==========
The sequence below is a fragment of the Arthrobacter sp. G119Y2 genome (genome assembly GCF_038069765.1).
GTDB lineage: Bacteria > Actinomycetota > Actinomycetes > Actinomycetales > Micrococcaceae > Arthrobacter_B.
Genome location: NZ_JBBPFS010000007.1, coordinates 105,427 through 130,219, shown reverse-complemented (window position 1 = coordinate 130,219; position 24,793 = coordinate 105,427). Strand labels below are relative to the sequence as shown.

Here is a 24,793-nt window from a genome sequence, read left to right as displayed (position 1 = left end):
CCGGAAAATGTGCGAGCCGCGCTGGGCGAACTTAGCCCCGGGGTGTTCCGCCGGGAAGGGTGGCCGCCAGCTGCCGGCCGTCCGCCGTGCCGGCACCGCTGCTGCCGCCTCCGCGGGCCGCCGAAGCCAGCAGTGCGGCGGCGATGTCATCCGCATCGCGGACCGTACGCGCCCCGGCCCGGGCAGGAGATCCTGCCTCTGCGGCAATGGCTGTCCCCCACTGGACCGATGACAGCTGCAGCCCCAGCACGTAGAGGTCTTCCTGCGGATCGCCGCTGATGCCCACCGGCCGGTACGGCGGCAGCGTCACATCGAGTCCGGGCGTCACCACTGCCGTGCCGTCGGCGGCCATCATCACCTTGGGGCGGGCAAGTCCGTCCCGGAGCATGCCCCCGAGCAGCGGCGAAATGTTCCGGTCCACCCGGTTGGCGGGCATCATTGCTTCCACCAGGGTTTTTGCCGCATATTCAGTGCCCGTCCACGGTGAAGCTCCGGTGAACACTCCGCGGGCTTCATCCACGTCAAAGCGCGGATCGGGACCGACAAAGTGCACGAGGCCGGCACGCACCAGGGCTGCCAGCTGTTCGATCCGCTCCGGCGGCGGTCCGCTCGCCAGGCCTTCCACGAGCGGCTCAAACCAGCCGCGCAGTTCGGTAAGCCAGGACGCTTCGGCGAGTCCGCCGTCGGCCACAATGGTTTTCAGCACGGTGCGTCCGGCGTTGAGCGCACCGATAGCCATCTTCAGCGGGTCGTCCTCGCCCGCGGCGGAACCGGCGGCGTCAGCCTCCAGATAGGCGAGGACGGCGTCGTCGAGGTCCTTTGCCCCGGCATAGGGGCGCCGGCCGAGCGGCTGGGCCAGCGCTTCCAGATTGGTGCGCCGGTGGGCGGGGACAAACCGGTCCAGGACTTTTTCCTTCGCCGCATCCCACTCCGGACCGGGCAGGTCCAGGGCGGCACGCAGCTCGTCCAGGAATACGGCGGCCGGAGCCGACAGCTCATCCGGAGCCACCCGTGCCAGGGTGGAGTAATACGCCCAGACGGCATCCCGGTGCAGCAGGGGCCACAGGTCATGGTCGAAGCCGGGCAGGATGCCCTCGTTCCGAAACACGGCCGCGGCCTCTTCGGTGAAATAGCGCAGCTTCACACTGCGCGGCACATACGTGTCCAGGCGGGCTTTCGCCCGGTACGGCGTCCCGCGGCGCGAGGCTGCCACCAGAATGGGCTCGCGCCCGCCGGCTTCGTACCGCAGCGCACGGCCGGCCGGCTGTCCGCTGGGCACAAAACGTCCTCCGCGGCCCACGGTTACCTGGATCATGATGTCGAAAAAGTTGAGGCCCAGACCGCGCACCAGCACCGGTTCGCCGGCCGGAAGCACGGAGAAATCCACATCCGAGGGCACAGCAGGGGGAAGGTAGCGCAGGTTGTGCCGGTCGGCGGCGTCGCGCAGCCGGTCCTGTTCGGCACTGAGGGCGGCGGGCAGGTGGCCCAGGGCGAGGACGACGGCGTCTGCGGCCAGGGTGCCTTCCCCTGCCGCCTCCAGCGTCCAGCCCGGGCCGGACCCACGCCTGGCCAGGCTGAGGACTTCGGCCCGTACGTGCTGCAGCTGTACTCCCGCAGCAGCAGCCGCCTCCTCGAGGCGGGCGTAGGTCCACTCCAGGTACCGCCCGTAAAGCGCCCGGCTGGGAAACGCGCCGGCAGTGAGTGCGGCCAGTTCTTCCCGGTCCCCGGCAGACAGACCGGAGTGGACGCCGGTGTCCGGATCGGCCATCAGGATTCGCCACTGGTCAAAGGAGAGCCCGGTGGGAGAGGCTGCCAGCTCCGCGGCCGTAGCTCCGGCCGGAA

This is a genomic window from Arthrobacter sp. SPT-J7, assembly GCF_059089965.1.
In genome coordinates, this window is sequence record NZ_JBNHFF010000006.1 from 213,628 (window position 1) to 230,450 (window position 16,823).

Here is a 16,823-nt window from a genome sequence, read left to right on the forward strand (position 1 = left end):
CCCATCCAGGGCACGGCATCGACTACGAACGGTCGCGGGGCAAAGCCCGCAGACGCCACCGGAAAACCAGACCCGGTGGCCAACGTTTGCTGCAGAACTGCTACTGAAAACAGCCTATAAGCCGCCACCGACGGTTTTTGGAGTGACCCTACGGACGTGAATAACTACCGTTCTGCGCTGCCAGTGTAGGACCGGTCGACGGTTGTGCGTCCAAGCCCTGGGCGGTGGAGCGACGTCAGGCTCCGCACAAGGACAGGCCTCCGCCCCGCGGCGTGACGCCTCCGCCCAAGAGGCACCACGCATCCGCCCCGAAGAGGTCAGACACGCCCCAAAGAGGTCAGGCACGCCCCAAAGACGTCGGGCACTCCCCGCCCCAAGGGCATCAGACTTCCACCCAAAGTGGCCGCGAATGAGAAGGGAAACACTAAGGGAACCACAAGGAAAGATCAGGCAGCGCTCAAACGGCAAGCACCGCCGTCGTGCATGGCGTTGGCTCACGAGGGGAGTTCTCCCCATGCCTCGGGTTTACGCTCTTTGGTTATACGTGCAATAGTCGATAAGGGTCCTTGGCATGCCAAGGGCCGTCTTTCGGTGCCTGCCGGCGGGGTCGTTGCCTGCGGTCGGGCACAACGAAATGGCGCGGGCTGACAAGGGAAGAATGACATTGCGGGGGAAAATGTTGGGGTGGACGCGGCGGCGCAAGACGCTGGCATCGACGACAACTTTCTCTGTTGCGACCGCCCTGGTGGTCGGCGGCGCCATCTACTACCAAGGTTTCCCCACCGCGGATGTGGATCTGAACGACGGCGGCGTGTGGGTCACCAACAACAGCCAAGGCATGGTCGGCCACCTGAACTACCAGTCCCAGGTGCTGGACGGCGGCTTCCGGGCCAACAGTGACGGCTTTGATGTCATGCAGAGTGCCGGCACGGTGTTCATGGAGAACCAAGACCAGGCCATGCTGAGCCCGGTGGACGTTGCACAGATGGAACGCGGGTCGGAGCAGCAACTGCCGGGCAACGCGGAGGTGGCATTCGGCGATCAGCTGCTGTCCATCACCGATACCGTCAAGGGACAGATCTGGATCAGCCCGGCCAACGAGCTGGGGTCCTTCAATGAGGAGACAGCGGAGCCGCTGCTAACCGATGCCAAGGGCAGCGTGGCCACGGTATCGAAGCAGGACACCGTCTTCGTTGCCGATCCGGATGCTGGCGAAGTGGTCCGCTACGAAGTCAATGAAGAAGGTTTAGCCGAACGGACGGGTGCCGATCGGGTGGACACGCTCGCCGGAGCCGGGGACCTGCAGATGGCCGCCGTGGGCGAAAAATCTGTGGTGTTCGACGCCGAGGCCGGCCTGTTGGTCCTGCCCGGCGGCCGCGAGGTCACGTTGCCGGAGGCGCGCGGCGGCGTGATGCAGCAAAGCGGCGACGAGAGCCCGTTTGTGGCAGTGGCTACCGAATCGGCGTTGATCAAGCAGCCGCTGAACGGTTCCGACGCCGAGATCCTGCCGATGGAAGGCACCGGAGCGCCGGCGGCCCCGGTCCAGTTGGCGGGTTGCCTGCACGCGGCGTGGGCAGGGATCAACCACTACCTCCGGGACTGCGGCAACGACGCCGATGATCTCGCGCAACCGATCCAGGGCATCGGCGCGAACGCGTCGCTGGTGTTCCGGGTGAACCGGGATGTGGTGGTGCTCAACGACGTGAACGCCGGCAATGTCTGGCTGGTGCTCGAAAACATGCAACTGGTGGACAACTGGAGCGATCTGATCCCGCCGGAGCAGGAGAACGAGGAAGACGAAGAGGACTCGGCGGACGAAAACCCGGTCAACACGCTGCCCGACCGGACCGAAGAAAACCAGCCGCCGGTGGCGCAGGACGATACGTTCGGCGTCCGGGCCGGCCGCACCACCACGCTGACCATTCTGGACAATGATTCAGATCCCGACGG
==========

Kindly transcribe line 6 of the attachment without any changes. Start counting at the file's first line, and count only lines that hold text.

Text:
This is a genomic window from Arthrobacter sp. SPT-J7, assembly GCF_059089965.1.